Outback MagazineOutback Magazine


Our answer to Africa

Story and photos David Hancock

Our answer to AfricaThe northern wet season is just about over. Crocodiles and goannas are out on the floodplains getting fat on magpie geese and their eggs, while the entire Top End is alive with colour and tucker.

It's been a good start to the year - the Mary River delta is waterlogged, the wildlife is thriving and Tom Starr is contemplating American tourists and a good exchange rate. The former buffalo farmer-cum-tourism operator just loves the northern "wet" that cleanses the country as regular as clockwork.

There are no worries about droughts, although things become a bit parched in October and November. Looking out from the thick-beamed safari lodge located strategically on a strip of country between a pandanus forest and the floodplain, less than 10km from the Arafura Sea, Tom sweeps an arm towards the flat, green horizon.

"This is always renewable," he says. "Every year the place gets washed clean and we start again. There are no tracks of anything from the year before. It's brand new country all over again." Even though the black soil plains swing from being under metres of water to sheets of cracked dry mud, they are an extraordinarily rich habitat that attracts an enormous amount of life between the end of the wet season and the early "dry" in the middle of the year.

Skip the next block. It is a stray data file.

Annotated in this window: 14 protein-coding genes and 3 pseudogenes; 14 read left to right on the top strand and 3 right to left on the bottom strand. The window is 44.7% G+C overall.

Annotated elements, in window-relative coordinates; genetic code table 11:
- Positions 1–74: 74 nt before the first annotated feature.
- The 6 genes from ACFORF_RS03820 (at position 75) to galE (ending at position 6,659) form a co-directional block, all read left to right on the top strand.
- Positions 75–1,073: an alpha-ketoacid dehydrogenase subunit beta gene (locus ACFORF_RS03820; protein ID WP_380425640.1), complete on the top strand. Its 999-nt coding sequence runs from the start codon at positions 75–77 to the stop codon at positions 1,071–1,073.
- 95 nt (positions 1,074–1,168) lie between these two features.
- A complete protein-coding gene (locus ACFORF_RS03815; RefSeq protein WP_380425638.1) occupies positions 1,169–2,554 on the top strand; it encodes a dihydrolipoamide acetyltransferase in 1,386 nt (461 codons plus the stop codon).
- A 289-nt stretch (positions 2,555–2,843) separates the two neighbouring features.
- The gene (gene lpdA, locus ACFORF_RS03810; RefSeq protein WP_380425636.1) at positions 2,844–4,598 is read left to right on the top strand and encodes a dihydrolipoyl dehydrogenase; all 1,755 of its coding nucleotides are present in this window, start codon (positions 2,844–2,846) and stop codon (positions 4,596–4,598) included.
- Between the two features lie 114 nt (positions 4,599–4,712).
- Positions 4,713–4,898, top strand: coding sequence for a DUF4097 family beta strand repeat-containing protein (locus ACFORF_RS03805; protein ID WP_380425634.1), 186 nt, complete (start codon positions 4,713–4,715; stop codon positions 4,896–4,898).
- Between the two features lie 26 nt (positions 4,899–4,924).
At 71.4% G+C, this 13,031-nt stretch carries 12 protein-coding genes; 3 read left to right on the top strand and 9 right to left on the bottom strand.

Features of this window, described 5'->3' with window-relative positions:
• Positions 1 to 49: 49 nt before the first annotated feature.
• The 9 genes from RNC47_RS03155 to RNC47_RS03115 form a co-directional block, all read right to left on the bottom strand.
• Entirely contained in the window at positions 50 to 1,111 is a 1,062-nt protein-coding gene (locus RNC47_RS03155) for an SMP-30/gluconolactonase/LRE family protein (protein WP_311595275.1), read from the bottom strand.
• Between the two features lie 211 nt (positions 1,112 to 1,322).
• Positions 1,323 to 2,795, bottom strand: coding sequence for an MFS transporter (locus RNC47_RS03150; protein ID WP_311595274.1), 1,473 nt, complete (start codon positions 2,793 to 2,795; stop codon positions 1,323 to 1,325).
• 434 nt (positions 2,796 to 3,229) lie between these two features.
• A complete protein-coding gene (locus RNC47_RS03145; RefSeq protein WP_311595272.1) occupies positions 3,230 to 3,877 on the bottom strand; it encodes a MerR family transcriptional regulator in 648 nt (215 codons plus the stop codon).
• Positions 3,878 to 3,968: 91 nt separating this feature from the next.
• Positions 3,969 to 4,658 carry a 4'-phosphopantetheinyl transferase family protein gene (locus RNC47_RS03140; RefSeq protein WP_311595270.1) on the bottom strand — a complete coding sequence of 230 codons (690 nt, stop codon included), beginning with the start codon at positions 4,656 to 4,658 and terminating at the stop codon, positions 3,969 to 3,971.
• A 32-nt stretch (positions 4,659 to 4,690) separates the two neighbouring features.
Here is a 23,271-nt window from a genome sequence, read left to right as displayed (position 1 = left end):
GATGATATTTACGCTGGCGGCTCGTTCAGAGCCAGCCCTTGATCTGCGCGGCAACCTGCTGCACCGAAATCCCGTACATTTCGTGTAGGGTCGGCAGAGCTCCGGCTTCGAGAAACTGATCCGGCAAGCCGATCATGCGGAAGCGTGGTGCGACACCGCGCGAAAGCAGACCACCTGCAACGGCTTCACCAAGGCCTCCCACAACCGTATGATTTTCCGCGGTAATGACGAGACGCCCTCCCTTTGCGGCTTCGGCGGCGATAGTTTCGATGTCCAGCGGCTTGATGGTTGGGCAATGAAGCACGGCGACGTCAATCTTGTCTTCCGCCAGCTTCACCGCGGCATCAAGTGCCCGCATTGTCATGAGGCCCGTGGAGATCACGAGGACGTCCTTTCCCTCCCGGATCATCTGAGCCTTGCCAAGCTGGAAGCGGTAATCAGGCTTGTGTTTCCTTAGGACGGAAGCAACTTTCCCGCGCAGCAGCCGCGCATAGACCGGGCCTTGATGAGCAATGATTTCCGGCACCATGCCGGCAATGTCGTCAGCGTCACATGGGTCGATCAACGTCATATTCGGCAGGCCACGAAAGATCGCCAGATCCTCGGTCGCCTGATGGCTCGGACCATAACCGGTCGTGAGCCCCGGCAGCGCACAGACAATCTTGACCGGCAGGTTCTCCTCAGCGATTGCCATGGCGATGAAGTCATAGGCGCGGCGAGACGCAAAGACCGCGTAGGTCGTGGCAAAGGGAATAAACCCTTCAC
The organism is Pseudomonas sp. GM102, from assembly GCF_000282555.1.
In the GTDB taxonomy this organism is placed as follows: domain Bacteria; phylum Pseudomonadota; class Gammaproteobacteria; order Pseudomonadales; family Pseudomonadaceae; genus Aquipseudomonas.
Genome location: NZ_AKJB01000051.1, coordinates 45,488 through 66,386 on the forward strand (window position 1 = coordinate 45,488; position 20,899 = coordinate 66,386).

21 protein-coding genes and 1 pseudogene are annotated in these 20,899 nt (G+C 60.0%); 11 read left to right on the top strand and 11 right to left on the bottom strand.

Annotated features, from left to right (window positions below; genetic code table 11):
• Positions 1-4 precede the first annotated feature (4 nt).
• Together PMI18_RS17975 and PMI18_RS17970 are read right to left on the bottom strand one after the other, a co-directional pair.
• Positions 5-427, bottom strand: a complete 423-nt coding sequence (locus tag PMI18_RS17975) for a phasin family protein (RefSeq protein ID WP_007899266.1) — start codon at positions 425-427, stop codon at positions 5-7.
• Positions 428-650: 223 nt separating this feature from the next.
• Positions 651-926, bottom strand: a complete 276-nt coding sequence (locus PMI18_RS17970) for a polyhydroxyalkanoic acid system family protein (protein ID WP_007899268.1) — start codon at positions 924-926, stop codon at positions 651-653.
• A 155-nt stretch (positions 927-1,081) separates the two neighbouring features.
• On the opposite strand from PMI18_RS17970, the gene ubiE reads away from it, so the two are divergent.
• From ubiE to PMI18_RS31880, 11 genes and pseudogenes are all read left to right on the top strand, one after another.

Our answer to AfricaSurrounding paperbark swamps and billabongs, where much of the wildlife retreats when it gets really hot and the plains dry up, are just as bountiful. Fifteen years ago, the only people who ventured onto the Mary River delta between Darwin and Kakadu National Park, were buffalo musterers, barramundi poachers and big game hunters intent on bagging buffalo and wild boar.

The area is still remote by modern standards, but tourists - especially anglers - are beginning to discover its secrets. Tom and Marilyn Starr invested their life savings in Wild Plains, one of the most remote tourist camps in the Northern Territory, that operates within 20,000 hectares of Swim Creek Station, a large Top End buffalo property, 100km east of Darwin.

They modelled the attraction on African safari camps, with emphasis on luxury in isolation and access to wildlife. "The comparison with Africa is inevitable," Tom says. "For many people buffalo and crocodiles are as exotic as elephants and lions. The Top End is a real alternative (to Africa), particularly for those who want security and dislike crowds. The exchange rate is favourable for overseas visitors and it's an ideal wilderness experience." Story end

Full story: Issue 16, April/May 2001

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